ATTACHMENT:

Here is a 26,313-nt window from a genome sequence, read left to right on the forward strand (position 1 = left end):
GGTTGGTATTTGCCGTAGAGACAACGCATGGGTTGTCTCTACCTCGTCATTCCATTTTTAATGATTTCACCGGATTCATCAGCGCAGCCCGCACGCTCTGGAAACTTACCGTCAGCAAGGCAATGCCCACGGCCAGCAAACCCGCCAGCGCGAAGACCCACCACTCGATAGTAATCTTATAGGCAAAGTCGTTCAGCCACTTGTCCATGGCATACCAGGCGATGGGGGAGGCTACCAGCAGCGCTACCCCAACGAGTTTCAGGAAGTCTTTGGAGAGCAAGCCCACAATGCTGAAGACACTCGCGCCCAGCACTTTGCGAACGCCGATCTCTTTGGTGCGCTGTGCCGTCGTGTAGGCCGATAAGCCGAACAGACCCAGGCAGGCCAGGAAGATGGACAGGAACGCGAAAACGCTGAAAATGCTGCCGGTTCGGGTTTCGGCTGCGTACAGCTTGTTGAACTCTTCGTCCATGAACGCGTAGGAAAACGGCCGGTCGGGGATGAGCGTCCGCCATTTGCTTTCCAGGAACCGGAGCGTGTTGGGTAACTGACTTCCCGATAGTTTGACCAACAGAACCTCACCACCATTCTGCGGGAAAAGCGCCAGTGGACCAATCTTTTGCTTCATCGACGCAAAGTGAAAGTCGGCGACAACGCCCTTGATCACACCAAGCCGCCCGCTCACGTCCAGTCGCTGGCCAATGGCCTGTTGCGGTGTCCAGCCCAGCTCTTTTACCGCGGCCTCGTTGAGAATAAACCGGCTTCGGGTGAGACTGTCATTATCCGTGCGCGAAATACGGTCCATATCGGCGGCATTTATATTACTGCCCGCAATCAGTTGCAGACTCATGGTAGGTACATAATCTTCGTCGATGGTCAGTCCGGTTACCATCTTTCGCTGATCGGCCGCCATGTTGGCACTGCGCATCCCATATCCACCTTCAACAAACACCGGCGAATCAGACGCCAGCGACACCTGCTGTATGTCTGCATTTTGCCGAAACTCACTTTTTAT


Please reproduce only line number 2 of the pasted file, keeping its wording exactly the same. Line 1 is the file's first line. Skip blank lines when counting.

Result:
GGTTGGTATTTGCCGTAGAGACAACGCATGGGTTGTCTCTACCTCGTCATTCCATTTTTAATGATTTCACCGGATTCATCAGCGCAGCCCGCACGCTCTGGAAACTTACCGTCAGCAAGGCAATGCCCACGGCCAGCAAACCCGCCAGCGCGAAGACCCACCACTCGATAGTAATCTTATAGGCAAAGTCGTTCAGCCACTTGTCCATGGCATACCAGGCGATGGGGGAGGCTACCAGCAGCGCTACCCCAACGAGTTTCAGGAAGTCTTTGGAGAGCAAGCCCACAATGCTGAAGACACTCGCGCCCAGCACTTTGCGAACGCCGATCTCTTTGGTGCGCTGTGCCGTCGTGTAGGCCGATAAGCCGAACAGACCCAGGCAGGCCAGGAAGATGGACAGGAACGCGAAAACGCTGAAAATGCTGCCGGTTCGGGTTTCGGCTGCGTACAGCTTGTTGAACTCTTCGTCCATGAACGCGTAGGAAAACGGCCGGTCGGGGATGAGCGTCCGCCATTTGCTTTCCAGGAACCGGAGCGTGTTGGGTAACTGACTTCCCGATAGTTTGACCAACAGAACCTCACCACCATTCTGCGGGAAAAGCGCCAGTGGACCAATCTTTTGCTTCATCGACGCAAAGTGAAAGTCGGCGACAACGCCCTTGATCACACCAAGCCGCCCGCTCACGTCCAGTCGCTGGCCAATGGCCTGTTGCGGTGTCCAGCCCAGCTCTTTTACCGCGGCCTCGTTGAGAATAAACCGGCTTCGGGTGAGACTGTCATTATCCGTGCGCGAAATACGGTCCATATCGGCGGCATTTATATTACTGCCCGCAATCAGTTGCAGACTCATGGTAGGTACATAATCTTCGTCGATGGTCAGTCCGGTTACCATCTTTCGCTGATCGGCCGCCATGTTGGCACTGCGCATCCCATATCCACCTTCAACAAACACCGGCGAATCAGACGCCAGCGACACCTGCTGTATGTCTGCATTTTGCCGAAACTCACTTTTTAT